Who to sit next to? It's a dilemma faced by millions of schoolchildren every day. Grab a seat next to the most popular kid in school and a little bit of that magic rubs off on you.
Plonk yourself down next to "stinky" Smith, on the other hand, and you're damned by association.
It's a tough life, and luckily, most of us can forget about that sort of thing by the time we reach adulthood.
Not so for politicians. When you're in the House of Commons, who you sit with still says a lot about you.
For Tony Blair, the problem is particularly acute. One by one, his friends have been losing their alpha status.
Ruth Kelly? Once the golden girl, now blamed for turning the Labour back-benches against the Government over education reforms, she's probably best avoided for now. What about Pat Hewitt? She's getting the blame for hospital debts, and invited ridicule by claiming the NHS was enjoying its "best year ever".
There's always John Prescott. But Prezza's going through a difficult patch, perhaps he should be kept at arms length for a while.
And then there's Hilary Armstrong, the rottweiler of the Labour Party. As Chief Whip, she should be the Prime Minister's right hand woman - except she's become a bit of a laughing stock.
That's a problem for any member of the Government, but for a Chief Whip it's fatal. Better shoo her away.
Finally, we come to Charles Clarke. He showed so much promise, being tough as nails and not liking Gordon very much. But it's all gone pear-shaped for the Home Secretary.
Under his watch, 1,023 foreign criminals, including some pretty nasty ones, have been set loose in Britain without being considered for deportation.
It's hard to know if he's really to blame. But he's not minded to shift the guilt onto his officials, and it would be a mistake to try. Nobody likes a sneak. So Charles falls firmly into the "avoid" category, at least for now.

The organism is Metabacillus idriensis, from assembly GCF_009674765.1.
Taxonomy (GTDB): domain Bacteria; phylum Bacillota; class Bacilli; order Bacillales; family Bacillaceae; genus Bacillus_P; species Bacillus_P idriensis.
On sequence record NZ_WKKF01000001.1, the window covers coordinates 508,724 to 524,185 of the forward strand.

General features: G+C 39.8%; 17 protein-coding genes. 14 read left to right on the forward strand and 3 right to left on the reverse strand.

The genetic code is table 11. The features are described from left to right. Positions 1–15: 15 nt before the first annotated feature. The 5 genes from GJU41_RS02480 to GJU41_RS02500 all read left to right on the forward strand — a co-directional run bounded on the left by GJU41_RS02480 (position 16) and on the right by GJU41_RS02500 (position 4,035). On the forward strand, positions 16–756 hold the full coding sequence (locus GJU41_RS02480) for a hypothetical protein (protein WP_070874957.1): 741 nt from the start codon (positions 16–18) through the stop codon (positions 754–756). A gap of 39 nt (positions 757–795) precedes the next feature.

It's easy to understand why Mr Blair is steering clear of a Cabinet reshuffle even though one Cabinet post - Chancellor of the Duchy of Lancaster - has been vacant for six months. Many of his top team are too damaged to move anywhere.
In the end, Mr Blair was perched between Jack Straw, the Foreign Secretary, and Peter Hain, the Welsh Secretary, yesterday.
No problem there, but once questions to the Prime Minister had finished it was time for Mr Clarke to make a statement - and he wandered over to the despatch box to sit next to the Prime Minister.
Blair scarpered quickly, to the delight of jeering Conservatives. Poor Mr Clarke looked rather shocked.
Here he was, fighting for his political life, and the Prime Minister couldn't even spare the time to sit beside him and nod his head in a manner which suggested "I have complete confidence in the Home Secretary".
Perhaps Mr Blair was justified in being upset. He'd just receiving a beating up at the hands of David Cameron, who seems to be back on form and asked the Prime Minister a series of painful questions about the deportation fiasco. ..SUPL: